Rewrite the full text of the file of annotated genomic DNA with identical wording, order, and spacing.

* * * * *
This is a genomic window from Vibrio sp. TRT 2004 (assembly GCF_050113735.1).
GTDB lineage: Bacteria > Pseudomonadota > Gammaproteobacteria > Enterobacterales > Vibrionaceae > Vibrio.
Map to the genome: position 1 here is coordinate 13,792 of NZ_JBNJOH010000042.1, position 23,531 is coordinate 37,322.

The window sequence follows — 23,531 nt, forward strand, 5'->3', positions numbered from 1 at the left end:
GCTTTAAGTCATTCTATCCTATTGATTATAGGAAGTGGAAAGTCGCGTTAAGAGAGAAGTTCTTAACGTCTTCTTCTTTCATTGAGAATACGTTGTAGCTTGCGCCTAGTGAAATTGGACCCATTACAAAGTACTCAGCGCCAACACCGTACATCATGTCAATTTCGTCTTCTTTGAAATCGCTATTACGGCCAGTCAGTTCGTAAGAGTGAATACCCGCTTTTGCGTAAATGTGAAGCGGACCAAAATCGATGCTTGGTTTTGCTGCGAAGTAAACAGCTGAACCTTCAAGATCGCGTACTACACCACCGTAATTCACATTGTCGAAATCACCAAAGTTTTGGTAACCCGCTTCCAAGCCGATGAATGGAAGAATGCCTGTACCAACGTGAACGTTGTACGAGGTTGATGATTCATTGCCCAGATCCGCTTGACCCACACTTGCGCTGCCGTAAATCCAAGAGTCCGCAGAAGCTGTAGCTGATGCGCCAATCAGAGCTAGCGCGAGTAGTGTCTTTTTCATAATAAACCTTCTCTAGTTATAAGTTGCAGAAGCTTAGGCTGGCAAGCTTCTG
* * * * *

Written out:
This is a genomic window from Vibrio sp. TRT 2004 (assembly GCF_050113735.1).
GTDB lineage: Bacteria > Pseudomonadota > Gammaproteobacteria > Enterobacterales > Vibrionaceae > Vibrio.
Map to the genome: position 1 here is coordinate 13,792 of NZ_JBNJOH010000042.1, position 23,531 is coordinate 37,322.

The window sequence follows — 23,531 nt, forward strand, 5'->3', positions numbered from 1 at the left end:
GCTTTAAGTCATTCTATCCTATTGATTATAGGAAGTGGAAAGTCGCGTTAAGAGAGAAGTTCTTAACGTCTTCTTCTTTCATTGAGAATACGTTGTAGCTTGCGCCTAGTGAAATTGGACCCATTACAAAGTACTCAGCGCCAACACCGTACATCATGTCAATTTCGTCTTCTTTGAAATCGCTATTACGGCCAGTCAGTTCGTAAGAGTGAATACCCGCTTTTGCGTAAATGTGAAGCGGACCAAAATCGATGCTTGGTTTTGCTGCGAAGTAAACAGCTGAACCTTCAAGATCGCGTACTACACCACCGTAATTCACATTGTCGAAATCACCAAAGTTTTGGTAACCCGCTTCCAAGCCGATGAATGGAAGAATGCCTGTACCAACGTGAACGTTGTACGAGGTTGATGATTCATTGCCCAGATCCGCTTGACCCACACTTGCGCTGCCGTAAATCCAAGAGTCCGCAGAAGCTGTAGCTGATGCGCCAATCAGAGCTAGCGCGAGTAGTGTCTTTTTCATAATAAACCTTCTCTAGTTATAAGTTGCAGAAGCTTAGGCTGGCAAGCTTCTG